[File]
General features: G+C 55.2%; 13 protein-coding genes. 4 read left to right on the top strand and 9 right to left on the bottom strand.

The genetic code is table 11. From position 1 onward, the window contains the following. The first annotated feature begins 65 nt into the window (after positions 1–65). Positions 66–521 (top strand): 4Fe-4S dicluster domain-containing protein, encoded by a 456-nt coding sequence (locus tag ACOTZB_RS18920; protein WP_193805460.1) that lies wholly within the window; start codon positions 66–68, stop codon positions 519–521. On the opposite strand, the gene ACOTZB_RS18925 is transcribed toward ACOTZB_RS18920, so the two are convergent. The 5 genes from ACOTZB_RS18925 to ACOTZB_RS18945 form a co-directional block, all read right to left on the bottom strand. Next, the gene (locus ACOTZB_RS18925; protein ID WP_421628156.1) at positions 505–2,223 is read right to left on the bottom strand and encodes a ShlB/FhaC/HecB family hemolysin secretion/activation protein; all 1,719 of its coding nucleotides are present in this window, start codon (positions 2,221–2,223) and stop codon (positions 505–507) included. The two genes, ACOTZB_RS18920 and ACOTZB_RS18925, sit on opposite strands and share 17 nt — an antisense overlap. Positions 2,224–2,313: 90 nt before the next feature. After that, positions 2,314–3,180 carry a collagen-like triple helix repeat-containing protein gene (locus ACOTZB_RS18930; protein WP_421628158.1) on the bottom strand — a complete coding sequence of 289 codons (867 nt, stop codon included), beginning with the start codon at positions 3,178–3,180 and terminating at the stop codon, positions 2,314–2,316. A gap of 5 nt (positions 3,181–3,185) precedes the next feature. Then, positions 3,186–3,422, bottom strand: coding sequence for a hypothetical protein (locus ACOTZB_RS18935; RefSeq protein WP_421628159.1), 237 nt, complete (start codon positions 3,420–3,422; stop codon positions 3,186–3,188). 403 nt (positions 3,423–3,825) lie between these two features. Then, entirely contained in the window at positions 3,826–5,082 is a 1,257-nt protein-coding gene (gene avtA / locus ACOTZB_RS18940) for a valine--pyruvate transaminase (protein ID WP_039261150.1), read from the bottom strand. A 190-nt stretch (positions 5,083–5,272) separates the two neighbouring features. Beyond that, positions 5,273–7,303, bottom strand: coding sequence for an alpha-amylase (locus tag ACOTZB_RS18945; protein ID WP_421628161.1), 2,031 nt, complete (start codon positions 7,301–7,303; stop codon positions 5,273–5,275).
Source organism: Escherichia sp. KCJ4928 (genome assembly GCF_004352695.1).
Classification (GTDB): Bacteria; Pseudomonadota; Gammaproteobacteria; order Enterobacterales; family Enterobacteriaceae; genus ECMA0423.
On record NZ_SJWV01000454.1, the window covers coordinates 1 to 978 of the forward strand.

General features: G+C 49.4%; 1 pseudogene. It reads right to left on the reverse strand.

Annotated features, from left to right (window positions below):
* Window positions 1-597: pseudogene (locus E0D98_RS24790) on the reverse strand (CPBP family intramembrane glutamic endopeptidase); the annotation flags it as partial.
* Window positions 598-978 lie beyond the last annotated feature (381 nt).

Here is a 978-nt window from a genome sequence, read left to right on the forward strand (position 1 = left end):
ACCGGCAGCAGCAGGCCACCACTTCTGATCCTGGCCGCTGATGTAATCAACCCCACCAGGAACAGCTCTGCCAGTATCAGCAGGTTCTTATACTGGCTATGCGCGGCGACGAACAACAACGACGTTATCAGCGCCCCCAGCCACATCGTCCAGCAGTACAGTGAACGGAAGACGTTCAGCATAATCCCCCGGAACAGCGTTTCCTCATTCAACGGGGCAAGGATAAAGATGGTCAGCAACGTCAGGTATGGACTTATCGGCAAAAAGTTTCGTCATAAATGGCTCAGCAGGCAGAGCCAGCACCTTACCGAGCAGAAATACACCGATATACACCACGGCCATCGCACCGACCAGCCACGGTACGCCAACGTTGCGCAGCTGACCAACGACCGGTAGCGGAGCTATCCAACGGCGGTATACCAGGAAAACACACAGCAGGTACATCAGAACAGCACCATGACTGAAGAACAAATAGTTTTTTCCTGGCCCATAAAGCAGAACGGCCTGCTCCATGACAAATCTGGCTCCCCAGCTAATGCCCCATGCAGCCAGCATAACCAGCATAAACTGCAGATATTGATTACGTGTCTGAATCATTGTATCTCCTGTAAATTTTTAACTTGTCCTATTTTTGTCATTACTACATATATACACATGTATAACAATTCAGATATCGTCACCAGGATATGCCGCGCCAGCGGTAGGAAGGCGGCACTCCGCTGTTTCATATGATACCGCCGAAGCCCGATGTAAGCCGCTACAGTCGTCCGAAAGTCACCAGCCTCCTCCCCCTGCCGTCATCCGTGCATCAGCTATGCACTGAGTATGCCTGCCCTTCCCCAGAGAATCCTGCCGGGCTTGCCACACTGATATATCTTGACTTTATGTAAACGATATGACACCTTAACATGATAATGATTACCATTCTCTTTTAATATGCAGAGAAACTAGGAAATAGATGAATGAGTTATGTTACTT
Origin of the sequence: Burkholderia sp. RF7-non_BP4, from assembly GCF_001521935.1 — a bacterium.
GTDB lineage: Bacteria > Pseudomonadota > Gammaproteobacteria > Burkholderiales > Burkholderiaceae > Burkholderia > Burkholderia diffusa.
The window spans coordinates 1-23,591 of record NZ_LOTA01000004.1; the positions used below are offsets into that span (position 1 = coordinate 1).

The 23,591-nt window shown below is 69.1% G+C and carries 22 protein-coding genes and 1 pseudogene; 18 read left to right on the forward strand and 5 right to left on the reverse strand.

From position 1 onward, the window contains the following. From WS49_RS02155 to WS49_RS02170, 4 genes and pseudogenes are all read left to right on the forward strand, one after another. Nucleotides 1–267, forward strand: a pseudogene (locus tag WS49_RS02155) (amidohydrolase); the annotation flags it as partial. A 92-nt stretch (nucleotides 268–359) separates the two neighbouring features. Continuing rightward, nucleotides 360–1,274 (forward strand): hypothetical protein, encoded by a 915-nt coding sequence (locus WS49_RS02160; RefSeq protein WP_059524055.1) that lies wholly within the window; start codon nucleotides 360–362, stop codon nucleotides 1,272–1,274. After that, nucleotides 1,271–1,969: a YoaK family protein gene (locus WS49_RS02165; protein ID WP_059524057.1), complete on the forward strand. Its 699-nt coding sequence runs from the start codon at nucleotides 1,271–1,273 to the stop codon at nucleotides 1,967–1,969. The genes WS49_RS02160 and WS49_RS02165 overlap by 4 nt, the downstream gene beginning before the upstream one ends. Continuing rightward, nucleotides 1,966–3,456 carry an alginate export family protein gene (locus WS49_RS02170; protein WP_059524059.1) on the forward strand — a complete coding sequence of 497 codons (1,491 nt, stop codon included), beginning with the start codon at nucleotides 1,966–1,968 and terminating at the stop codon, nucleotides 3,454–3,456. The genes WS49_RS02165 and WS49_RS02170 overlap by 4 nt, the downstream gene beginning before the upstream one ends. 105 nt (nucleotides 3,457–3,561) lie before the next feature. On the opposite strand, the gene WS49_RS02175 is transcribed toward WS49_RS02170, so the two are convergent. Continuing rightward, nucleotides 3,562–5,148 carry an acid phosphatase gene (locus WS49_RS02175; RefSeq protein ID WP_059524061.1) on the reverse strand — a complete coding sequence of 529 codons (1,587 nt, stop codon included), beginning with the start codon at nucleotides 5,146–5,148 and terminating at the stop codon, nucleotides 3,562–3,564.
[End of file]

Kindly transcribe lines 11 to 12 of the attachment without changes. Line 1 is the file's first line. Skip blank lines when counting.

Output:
ACCGGCAGCAGCAGGCCACCACTTCTGATCCTGGCCGCTGATGTAATCAACCCCACCAGGAACAGCTCTGCCAGTATCAGCAGGTTCTTATACTGGCTATGCGCGGCGACGAACAACAACGACGTTATCAGCGCCCCCAGCCACATCGTCCAGCAGTACAGTGAACGGAAGACGTTCAGCATAATCCCCCGGAACAGCGTTTCCTCATTCAACGGGGCAAGGATAAAGATGGTCAGCAACGTCAGGTATGGACTTATCGGCAAAAAGTTTCGTCATAAATGGCTCAGCAGGCAGAGCCAGCACCTTACCGAGCAGAAATACACCGATATACACCACGGCCATCGCACCGACCAGCCACGGTACGCCAACGTTGCGCAGCTGACCAACGACCGGTAGCGGAGCTATCCAACGGCGGTATACCAGGAAAACACACAGCAGGTACATCAGAACAGCACCATGACTGAAGAACAAATAGTTTTTTCCTGGCCCATAAAGCAGAACGGCCTGCTCCATGACAAATCTGGCTCCCCAGCTAATGCCCCATGCAGCCAGCATAACCAGCATAAACTGCAGATATTGATTACGTGTCTGAATCATTGTATCTCCTGTAAATTTTTAACTTGTCCTATTTTTGTCATTACTACATATATACACATGTATAACAATTCAGATATCGTCACCAGGATATGCCGCGCCAGCGGTAGGAAGGCGGCACTCCGCTGTTTCATATGATACCGCCGAAGCCCGATGTAAGCCGCTACAGTCGTCCGAAAGTCACCAGCCTCCTCCCCCTGCCGTCATCCGTGCATCAGCTATGCACTGAGTATGCCTGCCCTTCCCCAGAGAATCCTGCCGGGCTTGCCACACTGATATATCTTGACTTTATGTAAACGATATGACACCTTAACATGATAATGATTACCATTCTCTTTTAATATGCAGAGAAACTAGGAAATAGATGAATGAGTTATGTTACTT
Origin of the sequence: Burkholderia sp. RF7-non_BP4, from assembly GCF_001521935.1 — a bacterium.